If last weekend was any indication, the weather hasn't quite gotten straightened out just yet, but we are proceeding headlong into spring anyway. Tomorrow is Good Friday and this is Easter Weekend. I am writing this a little early as I will be fishing the Wal-Mart FLW Kingfish Tour event in Sarasota, Fl. this weekend.
Fortunately the weather forecast is good. There were a few cold days early in the week, but we are warming back up now and should stay warm through the weekend.
With a little luck, the wind won't be too strong this weekend either. At the time I was writing this, the weekend wind forecast was truly just a guess. Hopefully it will be calm and allow fishermen to go where they want.
That will be a pleasant change from last Saturday. I was in the parking lot at Fort Macon Marina and discussing trying to find some protected water to go fishing. Suddenly a wind gust swept through and rocked me back on my heels and completed the decision--no fishing that day.
The best news is a good mixture of fish are here and biting. With the weather allowing, there is something happening for just about every fishermen. It begins with drum, trout and the first few flounder in the creeks and goes all the way out to tuna, wahoo and the first billfish at the Gulf Stream.
The water has warmed enough those big schools of red drum, which were in the marshes all winter, are beginning to break up and spread out. There are still lots of them around, but the concentrations will be getting smaller. This can be good and bad, but they are spread through many creeks and marshes from state line to state line. An assortment of grubs, suspending or diving stick baits and gold spoons are all working well to entice them.
With the warming water, the speckled trout bite has gotten pretty unpredictable--not that it ever was a sure thing. When you find them, there have been good numbers of smaller specks, but there aren't an abundance of larger specks being caught right now. There probably are a few honey holes giving up some nice trout, but those folks aren't talking.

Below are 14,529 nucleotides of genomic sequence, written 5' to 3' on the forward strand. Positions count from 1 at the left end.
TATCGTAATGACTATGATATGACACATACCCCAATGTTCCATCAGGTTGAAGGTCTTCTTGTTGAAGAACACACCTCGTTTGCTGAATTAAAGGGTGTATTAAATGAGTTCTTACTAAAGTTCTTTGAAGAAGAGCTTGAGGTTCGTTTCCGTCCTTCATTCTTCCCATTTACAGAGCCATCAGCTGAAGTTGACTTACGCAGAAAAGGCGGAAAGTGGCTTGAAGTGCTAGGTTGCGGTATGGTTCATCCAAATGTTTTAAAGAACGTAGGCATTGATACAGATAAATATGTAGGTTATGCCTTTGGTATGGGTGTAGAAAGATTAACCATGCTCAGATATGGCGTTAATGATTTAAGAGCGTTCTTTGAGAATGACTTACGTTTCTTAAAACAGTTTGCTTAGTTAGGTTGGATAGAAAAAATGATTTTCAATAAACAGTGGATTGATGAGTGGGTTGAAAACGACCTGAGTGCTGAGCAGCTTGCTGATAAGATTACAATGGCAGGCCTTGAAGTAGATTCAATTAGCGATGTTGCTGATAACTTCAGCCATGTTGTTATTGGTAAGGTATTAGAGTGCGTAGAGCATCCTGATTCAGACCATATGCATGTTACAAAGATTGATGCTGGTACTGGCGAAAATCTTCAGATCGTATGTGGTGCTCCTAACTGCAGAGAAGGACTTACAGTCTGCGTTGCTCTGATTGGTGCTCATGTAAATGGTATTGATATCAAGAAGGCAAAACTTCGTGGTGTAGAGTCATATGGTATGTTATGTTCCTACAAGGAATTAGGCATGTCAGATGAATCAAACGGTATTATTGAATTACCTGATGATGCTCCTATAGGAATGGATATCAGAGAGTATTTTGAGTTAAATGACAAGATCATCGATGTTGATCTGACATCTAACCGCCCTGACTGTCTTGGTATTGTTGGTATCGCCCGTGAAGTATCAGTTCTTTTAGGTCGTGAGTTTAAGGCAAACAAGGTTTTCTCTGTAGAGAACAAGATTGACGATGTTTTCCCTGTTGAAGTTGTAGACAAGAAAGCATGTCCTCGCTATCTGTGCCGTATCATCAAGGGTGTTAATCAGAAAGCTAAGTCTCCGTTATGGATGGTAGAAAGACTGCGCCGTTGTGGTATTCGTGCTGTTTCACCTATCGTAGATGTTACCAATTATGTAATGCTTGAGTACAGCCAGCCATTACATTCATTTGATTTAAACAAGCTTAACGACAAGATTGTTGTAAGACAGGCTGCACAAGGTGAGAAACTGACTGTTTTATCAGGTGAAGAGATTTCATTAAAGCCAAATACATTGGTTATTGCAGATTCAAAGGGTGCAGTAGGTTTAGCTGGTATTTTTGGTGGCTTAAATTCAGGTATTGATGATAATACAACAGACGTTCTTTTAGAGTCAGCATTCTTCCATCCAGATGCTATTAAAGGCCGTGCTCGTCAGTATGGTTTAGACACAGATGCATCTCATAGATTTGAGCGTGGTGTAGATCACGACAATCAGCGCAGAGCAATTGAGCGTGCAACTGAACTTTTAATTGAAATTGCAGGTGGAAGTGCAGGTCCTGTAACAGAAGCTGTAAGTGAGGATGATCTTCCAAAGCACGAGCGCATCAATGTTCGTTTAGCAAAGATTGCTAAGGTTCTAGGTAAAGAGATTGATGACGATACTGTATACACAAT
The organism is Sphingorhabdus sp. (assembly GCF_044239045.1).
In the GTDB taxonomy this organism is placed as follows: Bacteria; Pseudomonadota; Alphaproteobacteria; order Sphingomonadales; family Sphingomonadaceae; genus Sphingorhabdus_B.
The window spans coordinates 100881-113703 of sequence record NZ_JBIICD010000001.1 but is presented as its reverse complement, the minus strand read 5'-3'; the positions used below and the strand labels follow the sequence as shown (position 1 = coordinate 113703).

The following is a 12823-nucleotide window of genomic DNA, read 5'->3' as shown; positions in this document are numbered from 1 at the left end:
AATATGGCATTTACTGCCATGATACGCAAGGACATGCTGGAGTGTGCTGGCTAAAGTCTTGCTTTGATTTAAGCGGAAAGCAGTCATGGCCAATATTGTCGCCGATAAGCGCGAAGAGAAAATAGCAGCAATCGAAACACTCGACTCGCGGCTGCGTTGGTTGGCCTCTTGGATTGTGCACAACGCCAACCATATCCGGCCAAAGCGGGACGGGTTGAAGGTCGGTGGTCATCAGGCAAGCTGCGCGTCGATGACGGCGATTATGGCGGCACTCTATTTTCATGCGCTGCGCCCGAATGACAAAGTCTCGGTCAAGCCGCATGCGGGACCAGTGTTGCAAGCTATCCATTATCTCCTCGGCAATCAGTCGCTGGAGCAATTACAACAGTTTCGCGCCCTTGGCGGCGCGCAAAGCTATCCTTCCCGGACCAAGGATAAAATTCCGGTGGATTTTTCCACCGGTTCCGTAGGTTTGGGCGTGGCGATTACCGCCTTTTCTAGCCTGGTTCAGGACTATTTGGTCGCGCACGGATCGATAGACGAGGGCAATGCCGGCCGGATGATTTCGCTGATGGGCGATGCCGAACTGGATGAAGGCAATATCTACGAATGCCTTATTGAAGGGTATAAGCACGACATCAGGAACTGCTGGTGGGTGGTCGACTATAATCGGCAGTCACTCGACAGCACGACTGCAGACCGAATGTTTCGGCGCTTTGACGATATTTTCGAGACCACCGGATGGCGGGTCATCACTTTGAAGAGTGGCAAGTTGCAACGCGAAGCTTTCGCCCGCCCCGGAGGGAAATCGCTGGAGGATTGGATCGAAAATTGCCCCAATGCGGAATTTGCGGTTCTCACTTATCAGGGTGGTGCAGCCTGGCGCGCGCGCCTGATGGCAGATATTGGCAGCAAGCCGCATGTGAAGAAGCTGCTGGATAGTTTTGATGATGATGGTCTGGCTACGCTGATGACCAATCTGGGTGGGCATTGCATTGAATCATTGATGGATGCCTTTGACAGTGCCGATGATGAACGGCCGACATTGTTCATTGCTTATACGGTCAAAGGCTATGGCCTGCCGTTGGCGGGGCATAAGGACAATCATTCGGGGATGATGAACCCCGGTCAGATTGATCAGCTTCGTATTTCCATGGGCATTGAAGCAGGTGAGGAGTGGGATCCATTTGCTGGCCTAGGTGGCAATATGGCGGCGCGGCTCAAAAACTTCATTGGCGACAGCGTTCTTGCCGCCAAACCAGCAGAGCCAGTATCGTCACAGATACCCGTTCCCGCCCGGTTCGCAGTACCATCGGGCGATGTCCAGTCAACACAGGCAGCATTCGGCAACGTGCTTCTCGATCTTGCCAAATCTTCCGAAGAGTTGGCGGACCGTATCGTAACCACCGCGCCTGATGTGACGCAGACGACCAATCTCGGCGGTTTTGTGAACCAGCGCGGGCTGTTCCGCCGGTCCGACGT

The sea mullet are biting in the Morehead City Turning Basin. There are a few gray trout mixed in also. The fish are scattered from the State Ports out to Fort Macon Coast Guard Station. Fresh shrimp really helps attract the sea mullet.
With the few gray trout mixed in with the sea mullet, I'm surprised I haven't heard of many good catches of grays from the Dead Tree Hole and off the end of the Cape Lookout Jetty. Maybe the wind has been a factor there and this weekend could be a good one there.
There should also be some grays at Johns Creek Rock, Sheepshead Rock and the WOFES.
There certainly isn't a profusion of them, but the flounder that wintered inside are beginning to wake up and feed. Most of them are really thin and would be better served to be released to fatten up over the summer, but there are a few biting.
I also heard a few reports of bottom fishermen catching a few flounders around the nearshore artificial reefs. Those flounder should be a little more filled out and a better choice for the table.
This weekend should mark the beginning of when the remaining piers are all open and open all week. Triple S Pier in Atlantic Beach is gone and Long Beach Pier is almost gone. Sportsmans Pier will probably close in June and there are strong rumors about several others.
A few piers have already begun the season on weekends and there have been promising reports. The biggest news is sea mullet and nice ones too! While there have been some good daytime bites, the better catches have been around dark, especially if the tide is rising. In addition to the sea mullet, the pier catch includes speckled trout, gray trout, a few flounder, big blowfish, spots, red drum, black drum, dogfish and a few flounder.
The king mackerel bite is getting better almost daily. They have been almost a nuisance to the tuna trollers at times, but are also moving in. Several reports note good concentrations of smaller fish around 210 and 240 Rocks off Morehead City and the bite remains red hot around Frying Pan Tower. There are also good king reports from around the wrecks off Hatteras.
When the winds lay and allow it, the offshore fishing is good. The preferred catch is yellowfin tuna and they have been reported from the Georgetown Hole to Hatteras. Other offshore catches have primarily been blackfin tuna, wahoo and kings, with a (very) few dolphin, a couple of early billfish and even a few bluefin tuna (primarily off Hatteras).
The first tournament of the year is next weekend! It is the spring event in the 2006 Calcutta Wahoo Challenge Series from Morehead City. This tournament is April 20-22, with the fall tournament scheduled for October 19-21. In conjunction with the Spring Wahoo Challenge, the Take A Kid Fishing Boat and Tackle Expo is scheduled for the same weekend at the Crystal Coast Civic Center. For more information call 252-241-3348 or visit www.calcuttawahoo.com.